Blake gets out. I drop him off at home so he can have 30 minutes of solitude and get his homework done. I immediately head over to my youngest's school. He gets out at 3:25 p.m. It's now 3:00 p.m. Again, I catch up on work or read - depending on what sort of deadline I have coming up. Getting to my youngest's school early is not an option, it's a MUST. I have NEVER seen traffic so jam-packed in all my life. It's a true bottle neck. Couple that with the fact that people are generally inconsiderate and impatient and you have a recipe for disaster. Every parking space is taken, the field across the street (with the "NO PARKING" sign, how ironic is that), is jam-packed with cars. The car line is literally backed up into the street (it got so bad the city finally budgeted a two lane road in front of the school because traffic would be backed up for a mile). If I don't get there early, I won't actually get to pick Brandon up until 3:45 p.m. Yes, it's that bad. It's crazy, the chances people take with their children. You wouldn't believe the number of adults half-dragging their kids across the parking lot, weaving in and out of moving cars just to save a few precious moments. It absolutely boggles my mind.
We get home and the homework questions begin. The schools assign so much homework it's like I'm homeschooling them. This usually lasts until dinner (most times past dinner).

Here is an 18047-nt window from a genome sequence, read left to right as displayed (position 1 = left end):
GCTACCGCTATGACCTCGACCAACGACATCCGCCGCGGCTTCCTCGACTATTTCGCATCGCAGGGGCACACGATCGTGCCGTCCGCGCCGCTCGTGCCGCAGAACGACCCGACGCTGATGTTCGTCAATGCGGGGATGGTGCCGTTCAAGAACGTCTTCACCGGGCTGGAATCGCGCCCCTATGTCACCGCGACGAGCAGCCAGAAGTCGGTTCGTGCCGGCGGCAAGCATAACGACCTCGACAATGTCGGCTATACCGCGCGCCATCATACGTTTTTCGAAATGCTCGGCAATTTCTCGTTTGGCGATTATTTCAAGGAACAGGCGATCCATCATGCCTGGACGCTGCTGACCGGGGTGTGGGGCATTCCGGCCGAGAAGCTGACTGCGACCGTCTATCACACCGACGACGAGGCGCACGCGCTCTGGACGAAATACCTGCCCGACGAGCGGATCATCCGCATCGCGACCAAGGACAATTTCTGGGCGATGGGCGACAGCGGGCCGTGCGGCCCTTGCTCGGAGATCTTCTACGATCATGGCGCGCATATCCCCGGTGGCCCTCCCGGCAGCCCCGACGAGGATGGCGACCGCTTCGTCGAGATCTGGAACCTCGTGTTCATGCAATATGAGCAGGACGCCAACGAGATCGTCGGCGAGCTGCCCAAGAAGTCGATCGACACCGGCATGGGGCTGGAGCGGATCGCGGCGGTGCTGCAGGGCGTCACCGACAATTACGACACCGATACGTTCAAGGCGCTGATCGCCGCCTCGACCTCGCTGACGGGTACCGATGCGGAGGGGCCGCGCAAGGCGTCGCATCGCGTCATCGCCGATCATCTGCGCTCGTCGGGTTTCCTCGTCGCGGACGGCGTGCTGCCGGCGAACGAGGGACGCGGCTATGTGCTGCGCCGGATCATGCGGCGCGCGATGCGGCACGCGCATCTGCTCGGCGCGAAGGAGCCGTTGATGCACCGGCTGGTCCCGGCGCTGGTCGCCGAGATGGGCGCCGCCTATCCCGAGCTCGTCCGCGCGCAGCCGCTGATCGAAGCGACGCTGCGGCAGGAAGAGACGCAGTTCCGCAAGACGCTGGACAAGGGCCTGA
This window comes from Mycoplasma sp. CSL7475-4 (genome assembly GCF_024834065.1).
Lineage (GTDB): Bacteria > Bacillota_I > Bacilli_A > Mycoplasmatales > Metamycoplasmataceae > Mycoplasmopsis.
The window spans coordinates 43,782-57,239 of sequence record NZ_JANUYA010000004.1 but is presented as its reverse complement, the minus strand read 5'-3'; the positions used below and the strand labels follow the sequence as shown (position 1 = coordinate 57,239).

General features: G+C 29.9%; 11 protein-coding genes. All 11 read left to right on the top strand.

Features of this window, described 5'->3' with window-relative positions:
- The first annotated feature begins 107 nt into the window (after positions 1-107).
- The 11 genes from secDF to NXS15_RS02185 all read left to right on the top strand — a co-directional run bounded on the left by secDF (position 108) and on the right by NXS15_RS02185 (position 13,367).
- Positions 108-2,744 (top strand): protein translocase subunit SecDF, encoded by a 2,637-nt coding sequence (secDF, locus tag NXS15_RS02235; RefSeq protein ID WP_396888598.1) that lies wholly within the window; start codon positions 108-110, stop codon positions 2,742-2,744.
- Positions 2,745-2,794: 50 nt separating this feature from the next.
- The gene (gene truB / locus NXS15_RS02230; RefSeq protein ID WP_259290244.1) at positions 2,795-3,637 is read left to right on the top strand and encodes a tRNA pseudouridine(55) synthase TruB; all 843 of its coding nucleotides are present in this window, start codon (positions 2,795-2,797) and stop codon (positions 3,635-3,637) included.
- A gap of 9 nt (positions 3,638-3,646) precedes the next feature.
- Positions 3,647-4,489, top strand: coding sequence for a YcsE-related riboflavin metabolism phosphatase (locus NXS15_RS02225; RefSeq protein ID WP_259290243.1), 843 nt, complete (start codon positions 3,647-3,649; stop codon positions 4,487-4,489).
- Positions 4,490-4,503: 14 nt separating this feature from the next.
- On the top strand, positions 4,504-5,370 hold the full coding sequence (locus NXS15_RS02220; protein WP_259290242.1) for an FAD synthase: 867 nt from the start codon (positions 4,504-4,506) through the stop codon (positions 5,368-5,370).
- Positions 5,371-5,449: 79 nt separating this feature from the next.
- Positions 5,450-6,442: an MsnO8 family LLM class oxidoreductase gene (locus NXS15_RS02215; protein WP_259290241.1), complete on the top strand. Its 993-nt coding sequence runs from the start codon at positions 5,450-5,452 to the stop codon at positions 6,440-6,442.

We have to eat.
I fix dinner. The hubby gets home. He's tired and wants to talk about his day. He needs and deserves my attention. We always sit around the dinner table and have dinner together. We rarely eat in front of the TV. After dinner, the kids finish up their homework, hubby cleans up (it's a deal we have - whoever cooks, the other one cleans up). The boys usually have math homework which is a taboo subject for me. I'm absolutely stupid in math. No, really. I'll be honest. Numbers and I...well, we just don't mix. Funny, I use to be a bank teller, (and damn good at it), go figure. (Was that a pun?)
While Kev is working with the boys, I'm usually wrapping things up on the computer and finally, shutting the thing down. (By this time, I'm so sick of looking at the thing I'm seriously thinking about throwing it out the window.
Kids go to bed, and me and Kev spend some time together. By this time it's 8:30 p.m. and I can barely keep my eyes open. I cautiously plan for tomorrow - I'm going to write 2000 words tomorrow! *snort* Yeah right.
The weekends are slower, but only just. There are chores to do, grocery shopping and of course the neighbor kids HAVE to come over and play. Again, today was completely busy because I had to "work." When you're a wife, a mother, and you're self-employed, the work never stops.
So let's see - a 9 to 5 job, or a 24-hour job. Which is better?
For me? The 24-hour job. I wouldn't have it any other way.